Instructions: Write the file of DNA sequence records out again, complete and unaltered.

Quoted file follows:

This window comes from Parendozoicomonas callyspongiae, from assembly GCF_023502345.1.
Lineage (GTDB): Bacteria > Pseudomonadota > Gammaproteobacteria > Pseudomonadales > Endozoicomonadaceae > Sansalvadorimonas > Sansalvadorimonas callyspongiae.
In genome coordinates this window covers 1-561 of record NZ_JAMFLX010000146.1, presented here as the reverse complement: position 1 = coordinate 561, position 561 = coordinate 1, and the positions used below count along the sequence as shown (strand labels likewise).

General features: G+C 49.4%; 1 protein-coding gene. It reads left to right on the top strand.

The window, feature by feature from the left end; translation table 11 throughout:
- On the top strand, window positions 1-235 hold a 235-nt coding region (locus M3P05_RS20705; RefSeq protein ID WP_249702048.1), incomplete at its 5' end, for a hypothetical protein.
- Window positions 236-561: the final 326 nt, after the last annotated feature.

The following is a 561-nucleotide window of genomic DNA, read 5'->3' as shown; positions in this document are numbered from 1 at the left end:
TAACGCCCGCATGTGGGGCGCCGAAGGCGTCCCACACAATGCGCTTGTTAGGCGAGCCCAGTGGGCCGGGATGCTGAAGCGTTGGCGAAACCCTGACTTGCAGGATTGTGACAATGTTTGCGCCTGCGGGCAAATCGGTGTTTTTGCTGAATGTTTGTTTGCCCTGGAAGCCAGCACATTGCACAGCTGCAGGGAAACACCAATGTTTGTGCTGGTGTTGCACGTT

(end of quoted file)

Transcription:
This window comes from Parendozoicomonas callyspongiae, from assembly GCF_023502345.1.
Lineage (GTDB): Bacteria > Pseudomonadota > Gammaproteobacteria > Pseudomonadales > Endozoicomonadaceae > Sansalvadorimonas > Sansalvadorimonas callyspongiae.
In genome coordinates this window covers 1-561 of record NZ_JAMFLX010000146.1, presented here as the reverse complement: position 1 = coordinate 561, position 561 = coordinate 1, and the positions used below count along the sequence as shown (strand labels likewise).

General features: G+C 49.4%; 1 protein-coding gene. It reads left to right on the top strand.

The window, feature by feature from the left end; translation table 11 throughout:
- On the top strand, window positions 1-235 hold a 235-nt coding region (locus M3P05_RS20705; RefSeq protein ID WP_249702048.1), incomplete at its 5' end, for a hypothetical protein.
- Window positions 236-561: the final 326 nt, after the last annotated feature.

The following is a 561-nucleotide window of genomic DNA, read 5'->3' as shown; positions in this document are numbered from 1 at the left end:
TAACGCCCGCATGTGGGGCGCCGAAGGCGTCCCACACAATGCGCTTGTTAGGCGAGCCCAGTGGGCCGGGATGCTGAAGCGTTGGCGAAACCCTGACTTGCAGGATTGTGACAATGTTTGCGCCTGCGGGCAAATCGGTGTTTTTGCTGAATGTTTGTTTGCCCTGGAAGCCAGCACATTGCACAGCTGCAGGGAAACACCAATGTTTGTGCTGGTGTTGCACGTT